The Lech Wałęsa Institute has threatened to sue Poland’s education minister, Dariusz Piontkowski, for saying that schools should teach that Wałęsa was a communist agent as well as being leader of the Solidarity movement that helped bring down the communist regime.

There have been longstanding claims that Wałęsa – who won the 1983 Nobel Peace Prize for his role in opposing the communist regime – had in the 1970s been a paid informant of the security services. These were bolstered in recent years by the emergence of documents purported to contain his signature.

Wałęsa has always rejected the accusations, suggesting that the alleged evidence is falsified and part of an effort to discredit him. He has in recent years been a vocal critic of the current ruling party, which has promoted the idea that he was a collaborator.

Lech Wałęsa and the politics of history

As Poland this week marked the 40th anniversary of the founding of Solidarity – the first independent trade union in the Soviet bloc – Piontkowski was asked how Polish schools should teach about Wałęsa’s role.

“Lech Wałęsa is a figure clearly associated with Solidarity,” the education minister told RMF FM. “Nobody is going to erase that. He is a figure that went down in history.”

The interviewer then pressed on whether classes should focus on the fact that Wałęsa “was an agent, or rather that he was one of the founders and the face of Solidarity”. Piontkowski responded that teachers “should speak about both”.

In response to the interview, Adam Domiński – the head of the Lech Wałęsa Institute, an NGO set up by the former Solidarity leader in 1995 – condemned Piontkowski’s “shameful statement” that sought to “change history” on “the ruling party’s orders”.

He urged the education minister to withdraw his remarks and apologise. If not, the institute would take “all possible legal steps to make the minister bear legal responsibility for violating Lech Wałęsa’s personal rights and attempting to mislead the young generation”, reports RMF24.

Piontkowski, however, refused to back down. In a statement, he said that “the teaching of history in schools must be based on historical truth, regardless of whether it is convenient for the people it concerns”.

He noted that Wałęsa’s collaboration with the communist security services in the 1970s has been documented by historians from the Institute of National Remembrance (IPN), a state body charged with researching and prosecuting Nazi and communist crimes.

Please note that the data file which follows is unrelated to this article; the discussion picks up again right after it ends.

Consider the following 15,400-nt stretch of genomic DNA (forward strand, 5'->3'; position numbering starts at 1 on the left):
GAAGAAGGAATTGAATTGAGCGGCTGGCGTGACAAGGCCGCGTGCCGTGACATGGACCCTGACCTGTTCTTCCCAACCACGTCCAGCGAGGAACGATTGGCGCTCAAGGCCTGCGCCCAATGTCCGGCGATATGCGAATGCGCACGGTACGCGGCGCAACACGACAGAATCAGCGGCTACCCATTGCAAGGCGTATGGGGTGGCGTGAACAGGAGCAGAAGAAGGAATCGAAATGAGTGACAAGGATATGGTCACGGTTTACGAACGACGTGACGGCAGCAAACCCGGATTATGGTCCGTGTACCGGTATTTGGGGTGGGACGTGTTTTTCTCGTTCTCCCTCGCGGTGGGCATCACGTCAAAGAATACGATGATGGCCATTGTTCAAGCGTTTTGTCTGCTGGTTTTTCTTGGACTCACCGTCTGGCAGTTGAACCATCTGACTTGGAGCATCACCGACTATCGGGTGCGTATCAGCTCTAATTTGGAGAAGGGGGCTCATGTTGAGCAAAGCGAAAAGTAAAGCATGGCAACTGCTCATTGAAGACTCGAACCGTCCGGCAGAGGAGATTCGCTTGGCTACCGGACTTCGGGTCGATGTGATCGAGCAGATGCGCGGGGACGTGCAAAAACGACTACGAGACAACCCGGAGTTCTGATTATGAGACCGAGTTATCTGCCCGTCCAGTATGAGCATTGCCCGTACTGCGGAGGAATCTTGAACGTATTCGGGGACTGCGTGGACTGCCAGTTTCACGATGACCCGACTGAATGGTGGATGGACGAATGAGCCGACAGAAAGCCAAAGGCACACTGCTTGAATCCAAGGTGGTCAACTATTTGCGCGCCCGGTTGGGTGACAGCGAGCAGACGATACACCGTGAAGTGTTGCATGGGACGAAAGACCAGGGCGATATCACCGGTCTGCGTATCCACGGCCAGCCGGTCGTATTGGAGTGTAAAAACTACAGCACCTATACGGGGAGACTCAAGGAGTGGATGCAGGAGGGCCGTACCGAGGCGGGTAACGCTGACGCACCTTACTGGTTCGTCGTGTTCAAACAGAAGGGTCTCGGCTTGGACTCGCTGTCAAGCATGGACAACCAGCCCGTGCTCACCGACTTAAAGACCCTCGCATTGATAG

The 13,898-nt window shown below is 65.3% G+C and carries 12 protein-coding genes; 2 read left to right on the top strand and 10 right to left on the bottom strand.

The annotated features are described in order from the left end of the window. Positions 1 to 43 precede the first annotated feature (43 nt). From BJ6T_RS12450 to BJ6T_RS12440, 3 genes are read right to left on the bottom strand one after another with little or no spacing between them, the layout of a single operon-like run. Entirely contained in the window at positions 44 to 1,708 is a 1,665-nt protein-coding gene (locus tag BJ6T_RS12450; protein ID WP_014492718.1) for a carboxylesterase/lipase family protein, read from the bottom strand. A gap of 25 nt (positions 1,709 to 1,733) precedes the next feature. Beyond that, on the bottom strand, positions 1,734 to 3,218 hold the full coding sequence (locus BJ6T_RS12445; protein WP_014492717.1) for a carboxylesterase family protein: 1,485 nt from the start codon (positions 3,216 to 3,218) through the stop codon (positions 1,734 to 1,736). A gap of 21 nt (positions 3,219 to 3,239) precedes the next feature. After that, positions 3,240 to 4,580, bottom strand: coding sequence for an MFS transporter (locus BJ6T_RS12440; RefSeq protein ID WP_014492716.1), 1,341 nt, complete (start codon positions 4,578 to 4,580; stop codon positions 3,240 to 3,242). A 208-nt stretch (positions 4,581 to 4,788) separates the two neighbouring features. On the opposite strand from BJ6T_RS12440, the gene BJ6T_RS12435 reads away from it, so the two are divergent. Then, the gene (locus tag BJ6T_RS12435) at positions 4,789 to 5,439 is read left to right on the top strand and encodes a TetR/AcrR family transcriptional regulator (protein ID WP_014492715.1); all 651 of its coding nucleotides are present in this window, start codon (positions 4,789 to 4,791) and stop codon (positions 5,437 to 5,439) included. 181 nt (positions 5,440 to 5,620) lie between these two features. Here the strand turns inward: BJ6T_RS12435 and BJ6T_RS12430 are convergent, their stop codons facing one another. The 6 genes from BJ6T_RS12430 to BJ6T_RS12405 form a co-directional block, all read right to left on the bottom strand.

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Piontkowski’s remarks echo those of other government figures in recent years. In 2017, the culture minister, Piotr Gliński, said he hoped that Wałęsa would always be presented in museums and textbooks as “Bolek”, his code-name when allegedly acting as a communist informant.

“We cannot distort history,” Gliński told Rzeczpospolita. Wałęsa was “a cog in the machine that crushed millions”. He has subsequently “damaged Poland” with his “falsifications and denials”.

In the same year, the then defence minister, Antoni Macierewicz – who like Gliński was a Solidarity activist in the 1980s – called Wałęsa “one of the most dangerous and harmful agents of the security services” who has now become a “symbol of betrayal”.

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This week, another prominent former Solidarity activist, Władysław Frasyniuk, came to Wałęsa’s defence. Responding to the education minister’s comments, Frasyniuk told TVN24 that only “cowards dare to speak of Wałęsa as an agent”.

“People with complexes” about the fact that they did not play a prominent role in the history of Solidarity now seek to remove Wałęsa from it, said Frasyniuk, who like Wałęsa is an outspoken critic of the current government.

In 2017, after further evidence suggesting that Wałęsa had been a paid communist informant emerged, a poll by IBRiS for Rzeczpospolita found that 62% of Poles still regarded him as a national hero and 68% said that the new disclosures did not influence their perception of him.

An earlier survey, conducted by CBOS in 2010, asked Poles who the greatest figure associated with Solidarity was. Almost half (47%) picked Wałęsa, ahead of Jacek Kuroń (20%) in second and Tadeusz Mazowiecki (10%) in third.

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Yet as Poland marked Solidarity’s 40th anniversary this week, Wałęsa featured very little in government commemorations.

During a speech by the prime minister, Mateusz Morawiecki, a number of leading Solidarity figures were mentioned but Wałęsa was not. Wałęsa himself attended a separate ceremony in Gdańsk with Frasyniuk and opposition politicians.

Meanwhile, the Solidarity trade union published an animated video – created in collaboration with the culture ministry – to mark the anniversary. An image of Wałęsa appears briefly but, unlike other leading opponents of the communist regime, he is not mentioned by name.

Solidarity has in recent years become closely associated with PiS. They worked together, with the support of the church, to introduce a Sunday trading ban. Solidarity has also backed the government’s anti-LGBT campaign and recently endorsed PiS’s candidate, Andrzej Duda, to be re-elected as president.

Solidarity at 40: how the union that brought down communism became a conservative government ally

Main image credit: Radek Bet/Flickr (under CC BY-NC 2.0)

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